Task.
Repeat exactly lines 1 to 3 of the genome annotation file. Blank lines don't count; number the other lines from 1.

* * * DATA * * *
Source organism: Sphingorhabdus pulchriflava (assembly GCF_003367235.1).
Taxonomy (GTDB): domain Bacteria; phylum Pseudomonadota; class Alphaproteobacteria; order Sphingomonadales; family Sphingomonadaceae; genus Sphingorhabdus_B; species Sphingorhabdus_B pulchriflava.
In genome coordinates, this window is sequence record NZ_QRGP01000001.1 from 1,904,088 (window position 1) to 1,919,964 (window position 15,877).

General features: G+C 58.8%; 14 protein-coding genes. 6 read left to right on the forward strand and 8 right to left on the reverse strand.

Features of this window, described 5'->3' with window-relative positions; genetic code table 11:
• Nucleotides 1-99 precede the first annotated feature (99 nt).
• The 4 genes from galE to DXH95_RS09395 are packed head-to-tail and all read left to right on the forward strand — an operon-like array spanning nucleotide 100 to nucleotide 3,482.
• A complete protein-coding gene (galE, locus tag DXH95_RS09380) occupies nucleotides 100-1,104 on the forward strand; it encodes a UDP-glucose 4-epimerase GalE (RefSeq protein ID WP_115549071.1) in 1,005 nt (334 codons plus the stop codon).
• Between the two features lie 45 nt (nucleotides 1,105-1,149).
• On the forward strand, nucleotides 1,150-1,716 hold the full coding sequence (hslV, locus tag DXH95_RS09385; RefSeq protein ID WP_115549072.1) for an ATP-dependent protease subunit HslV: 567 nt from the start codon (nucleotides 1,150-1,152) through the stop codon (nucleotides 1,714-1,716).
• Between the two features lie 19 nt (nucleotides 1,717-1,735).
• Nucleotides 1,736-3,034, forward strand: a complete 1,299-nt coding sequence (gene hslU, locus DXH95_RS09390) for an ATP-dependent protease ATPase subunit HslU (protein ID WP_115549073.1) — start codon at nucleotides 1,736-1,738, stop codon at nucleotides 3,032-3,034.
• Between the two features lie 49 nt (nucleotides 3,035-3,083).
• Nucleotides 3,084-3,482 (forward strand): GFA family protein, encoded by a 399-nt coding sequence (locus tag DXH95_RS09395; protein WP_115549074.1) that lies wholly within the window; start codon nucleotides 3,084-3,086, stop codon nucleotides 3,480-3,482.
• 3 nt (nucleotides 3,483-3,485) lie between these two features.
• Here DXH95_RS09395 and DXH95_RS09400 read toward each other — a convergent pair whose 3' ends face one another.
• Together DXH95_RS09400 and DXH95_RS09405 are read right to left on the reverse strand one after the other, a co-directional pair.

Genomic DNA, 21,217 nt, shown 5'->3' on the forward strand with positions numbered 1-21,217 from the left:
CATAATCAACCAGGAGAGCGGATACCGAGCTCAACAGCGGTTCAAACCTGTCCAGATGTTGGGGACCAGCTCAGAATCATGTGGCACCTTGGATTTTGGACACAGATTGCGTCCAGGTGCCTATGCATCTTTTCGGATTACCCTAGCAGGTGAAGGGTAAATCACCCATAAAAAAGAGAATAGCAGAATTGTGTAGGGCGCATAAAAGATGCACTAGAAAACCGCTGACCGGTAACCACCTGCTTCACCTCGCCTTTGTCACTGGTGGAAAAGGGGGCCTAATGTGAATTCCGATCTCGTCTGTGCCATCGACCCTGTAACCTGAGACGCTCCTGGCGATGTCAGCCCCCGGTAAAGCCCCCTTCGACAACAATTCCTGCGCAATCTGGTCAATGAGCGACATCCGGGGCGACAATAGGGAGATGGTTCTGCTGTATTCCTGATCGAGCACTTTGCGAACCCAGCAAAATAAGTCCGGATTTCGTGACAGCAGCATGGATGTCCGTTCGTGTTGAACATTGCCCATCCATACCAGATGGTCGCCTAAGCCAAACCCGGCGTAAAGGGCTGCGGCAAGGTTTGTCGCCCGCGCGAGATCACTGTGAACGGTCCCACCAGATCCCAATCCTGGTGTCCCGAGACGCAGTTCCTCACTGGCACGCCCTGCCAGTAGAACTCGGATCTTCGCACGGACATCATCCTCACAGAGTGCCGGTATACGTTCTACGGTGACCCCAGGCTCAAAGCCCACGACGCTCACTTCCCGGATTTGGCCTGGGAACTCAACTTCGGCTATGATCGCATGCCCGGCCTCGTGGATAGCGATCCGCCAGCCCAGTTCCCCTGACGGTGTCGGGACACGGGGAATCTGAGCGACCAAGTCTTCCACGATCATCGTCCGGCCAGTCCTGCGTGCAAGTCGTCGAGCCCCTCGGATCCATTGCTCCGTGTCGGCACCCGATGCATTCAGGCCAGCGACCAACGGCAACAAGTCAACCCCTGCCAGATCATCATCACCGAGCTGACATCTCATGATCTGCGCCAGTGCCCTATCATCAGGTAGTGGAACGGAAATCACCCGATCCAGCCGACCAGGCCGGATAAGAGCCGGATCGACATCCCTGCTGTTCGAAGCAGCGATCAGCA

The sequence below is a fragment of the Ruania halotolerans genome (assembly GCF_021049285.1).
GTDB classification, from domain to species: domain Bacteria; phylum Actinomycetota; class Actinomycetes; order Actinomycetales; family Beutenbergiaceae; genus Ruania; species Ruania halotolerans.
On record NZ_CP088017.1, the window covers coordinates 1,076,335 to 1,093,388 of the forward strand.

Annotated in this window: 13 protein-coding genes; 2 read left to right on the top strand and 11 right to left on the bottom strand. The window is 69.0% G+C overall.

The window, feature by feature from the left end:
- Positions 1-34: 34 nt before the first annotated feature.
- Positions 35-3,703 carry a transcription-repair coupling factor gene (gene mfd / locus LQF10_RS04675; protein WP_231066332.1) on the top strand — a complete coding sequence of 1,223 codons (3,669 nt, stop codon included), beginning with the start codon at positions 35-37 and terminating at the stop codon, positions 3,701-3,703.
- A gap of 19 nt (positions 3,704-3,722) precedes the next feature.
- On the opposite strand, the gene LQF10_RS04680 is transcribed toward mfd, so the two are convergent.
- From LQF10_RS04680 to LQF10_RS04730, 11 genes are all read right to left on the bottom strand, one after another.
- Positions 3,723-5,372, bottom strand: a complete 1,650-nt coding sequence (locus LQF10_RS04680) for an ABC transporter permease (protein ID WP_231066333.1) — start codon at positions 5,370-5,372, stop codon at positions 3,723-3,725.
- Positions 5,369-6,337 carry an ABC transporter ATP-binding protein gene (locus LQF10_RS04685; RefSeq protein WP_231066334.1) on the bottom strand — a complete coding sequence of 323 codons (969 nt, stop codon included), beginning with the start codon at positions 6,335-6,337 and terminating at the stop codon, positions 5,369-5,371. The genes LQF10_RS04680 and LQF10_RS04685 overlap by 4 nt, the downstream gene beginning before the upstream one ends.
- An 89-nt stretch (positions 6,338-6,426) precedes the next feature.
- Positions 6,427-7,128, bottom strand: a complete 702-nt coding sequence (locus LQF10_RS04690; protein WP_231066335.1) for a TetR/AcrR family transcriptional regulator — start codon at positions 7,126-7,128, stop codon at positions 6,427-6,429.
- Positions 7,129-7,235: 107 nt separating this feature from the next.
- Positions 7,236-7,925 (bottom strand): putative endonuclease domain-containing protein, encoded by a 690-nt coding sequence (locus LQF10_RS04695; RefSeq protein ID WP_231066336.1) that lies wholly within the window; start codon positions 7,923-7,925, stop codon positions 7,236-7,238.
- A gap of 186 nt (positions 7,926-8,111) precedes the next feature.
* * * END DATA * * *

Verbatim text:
Source organism: Sphingorhabdus pulchriflava (assembly GCF_003367235.1).
Taxonomy (GTDB): domain Bacteria; phylum Pseudomonadota; class Alphaproteobacteria; order Sphingomonadales; family Sphingomonadaceae; genus Sphingorhabdus_B; species Sphingorhabdus_B pulchriflava.
In genome coordinates, this window is sequence record NZ_QRGP01000001.1 from 1,904,088 (window position 1) to 1,919,964 (window position 15,877).